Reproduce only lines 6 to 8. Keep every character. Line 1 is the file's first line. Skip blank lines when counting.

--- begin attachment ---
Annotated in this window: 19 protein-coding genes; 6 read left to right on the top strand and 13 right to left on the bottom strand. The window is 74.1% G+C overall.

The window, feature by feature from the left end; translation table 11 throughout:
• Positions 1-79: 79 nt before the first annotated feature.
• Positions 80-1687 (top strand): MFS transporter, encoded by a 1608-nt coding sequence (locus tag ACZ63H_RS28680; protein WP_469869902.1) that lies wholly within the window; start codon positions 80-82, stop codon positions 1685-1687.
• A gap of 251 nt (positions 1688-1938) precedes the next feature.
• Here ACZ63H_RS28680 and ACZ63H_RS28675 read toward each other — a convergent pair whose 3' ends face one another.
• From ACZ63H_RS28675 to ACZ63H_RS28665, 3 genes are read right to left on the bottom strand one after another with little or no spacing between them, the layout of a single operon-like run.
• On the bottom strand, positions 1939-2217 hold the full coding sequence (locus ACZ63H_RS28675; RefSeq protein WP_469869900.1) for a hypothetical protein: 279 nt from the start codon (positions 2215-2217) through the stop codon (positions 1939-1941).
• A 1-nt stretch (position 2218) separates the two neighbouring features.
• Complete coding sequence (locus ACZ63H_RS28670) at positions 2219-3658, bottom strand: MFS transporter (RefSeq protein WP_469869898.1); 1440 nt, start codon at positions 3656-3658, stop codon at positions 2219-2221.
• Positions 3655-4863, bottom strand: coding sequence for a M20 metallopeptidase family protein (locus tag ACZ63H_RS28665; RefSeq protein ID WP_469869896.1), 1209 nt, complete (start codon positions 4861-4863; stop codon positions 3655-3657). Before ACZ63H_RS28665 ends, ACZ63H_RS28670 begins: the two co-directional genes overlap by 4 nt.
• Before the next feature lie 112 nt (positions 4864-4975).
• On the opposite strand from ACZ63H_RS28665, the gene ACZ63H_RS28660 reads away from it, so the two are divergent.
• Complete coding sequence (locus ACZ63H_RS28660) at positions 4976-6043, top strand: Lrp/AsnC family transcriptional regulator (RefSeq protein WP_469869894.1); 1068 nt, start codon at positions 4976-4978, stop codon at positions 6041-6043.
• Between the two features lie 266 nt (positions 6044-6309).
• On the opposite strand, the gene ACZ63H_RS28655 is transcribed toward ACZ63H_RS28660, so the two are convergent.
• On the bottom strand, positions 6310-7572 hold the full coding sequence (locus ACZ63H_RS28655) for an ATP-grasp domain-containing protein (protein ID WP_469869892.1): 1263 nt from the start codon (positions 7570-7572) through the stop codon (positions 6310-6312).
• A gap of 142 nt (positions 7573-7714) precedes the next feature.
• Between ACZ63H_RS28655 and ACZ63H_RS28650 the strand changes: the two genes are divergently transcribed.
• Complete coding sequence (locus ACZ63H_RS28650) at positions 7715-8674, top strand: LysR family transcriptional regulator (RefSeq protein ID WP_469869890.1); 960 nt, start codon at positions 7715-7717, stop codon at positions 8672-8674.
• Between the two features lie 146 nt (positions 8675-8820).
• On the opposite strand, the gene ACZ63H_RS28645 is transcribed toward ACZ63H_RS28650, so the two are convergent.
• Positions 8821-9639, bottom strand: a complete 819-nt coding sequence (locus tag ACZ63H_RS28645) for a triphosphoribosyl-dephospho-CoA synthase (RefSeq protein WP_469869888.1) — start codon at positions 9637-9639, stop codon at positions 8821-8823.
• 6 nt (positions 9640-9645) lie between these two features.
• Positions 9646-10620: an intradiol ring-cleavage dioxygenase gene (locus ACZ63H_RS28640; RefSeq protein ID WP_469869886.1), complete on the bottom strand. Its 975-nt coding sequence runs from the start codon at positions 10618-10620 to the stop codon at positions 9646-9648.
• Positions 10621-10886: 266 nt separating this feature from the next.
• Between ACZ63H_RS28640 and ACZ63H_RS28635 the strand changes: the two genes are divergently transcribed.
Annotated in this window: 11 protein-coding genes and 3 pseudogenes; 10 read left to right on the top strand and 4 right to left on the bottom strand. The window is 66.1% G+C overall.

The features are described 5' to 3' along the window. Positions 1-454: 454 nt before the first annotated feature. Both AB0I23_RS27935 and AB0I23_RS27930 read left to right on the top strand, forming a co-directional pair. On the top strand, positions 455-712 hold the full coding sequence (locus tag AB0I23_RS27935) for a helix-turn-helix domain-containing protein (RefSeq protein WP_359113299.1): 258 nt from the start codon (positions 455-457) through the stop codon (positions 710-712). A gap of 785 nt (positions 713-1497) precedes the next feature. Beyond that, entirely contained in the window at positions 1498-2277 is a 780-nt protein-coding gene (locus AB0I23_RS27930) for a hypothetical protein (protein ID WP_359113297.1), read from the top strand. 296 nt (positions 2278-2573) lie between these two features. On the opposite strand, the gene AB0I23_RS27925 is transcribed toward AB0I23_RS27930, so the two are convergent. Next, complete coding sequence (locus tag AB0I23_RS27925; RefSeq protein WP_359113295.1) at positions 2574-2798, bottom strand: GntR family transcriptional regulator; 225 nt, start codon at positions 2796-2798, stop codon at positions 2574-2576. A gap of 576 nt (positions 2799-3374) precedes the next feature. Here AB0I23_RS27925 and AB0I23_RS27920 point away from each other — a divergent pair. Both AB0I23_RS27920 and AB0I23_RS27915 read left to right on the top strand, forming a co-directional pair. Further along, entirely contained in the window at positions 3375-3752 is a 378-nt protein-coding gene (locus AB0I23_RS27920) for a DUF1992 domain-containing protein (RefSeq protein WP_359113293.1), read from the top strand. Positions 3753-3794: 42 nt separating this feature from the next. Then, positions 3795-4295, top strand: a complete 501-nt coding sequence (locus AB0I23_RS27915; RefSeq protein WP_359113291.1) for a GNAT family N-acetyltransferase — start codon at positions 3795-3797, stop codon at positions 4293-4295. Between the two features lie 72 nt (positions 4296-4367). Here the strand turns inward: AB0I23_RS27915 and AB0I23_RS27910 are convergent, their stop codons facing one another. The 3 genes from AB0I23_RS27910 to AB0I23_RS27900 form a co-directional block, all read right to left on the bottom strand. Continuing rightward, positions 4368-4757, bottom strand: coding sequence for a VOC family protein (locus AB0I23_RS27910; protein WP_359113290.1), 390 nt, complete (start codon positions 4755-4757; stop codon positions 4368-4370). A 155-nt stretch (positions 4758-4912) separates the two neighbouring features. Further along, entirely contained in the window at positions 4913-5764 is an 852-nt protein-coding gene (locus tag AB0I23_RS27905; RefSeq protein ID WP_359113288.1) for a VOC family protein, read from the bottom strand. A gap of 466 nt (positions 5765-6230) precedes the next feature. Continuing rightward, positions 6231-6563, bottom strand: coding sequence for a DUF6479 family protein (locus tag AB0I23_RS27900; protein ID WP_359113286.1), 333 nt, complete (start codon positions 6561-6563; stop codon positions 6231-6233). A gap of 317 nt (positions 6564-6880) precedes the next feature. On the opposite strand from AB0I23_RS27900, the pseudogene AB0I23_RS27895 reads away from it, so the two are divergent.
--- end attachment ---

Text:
• Here ACZ63H_RS28680 and ACZ63H_RS28675 read toward each other — a convergent pair whose 3' ends face one another.
• From ACZ63H_RS28675 to ACZ63H_RS28665, 3 genes are read right to left on the bottom strand one after another with little or no spacing between them, the layout of a single operon-like run.
• On the bottom strand, positions 1939-2217 hold the full coding sequence (locus ACZ63H_RS28675; RefSeq protein WP_469869900.1) for a hypothetical protein: 279 nt from the start codon (positions 2215-2217) through the stop codon (positions 1939-1941).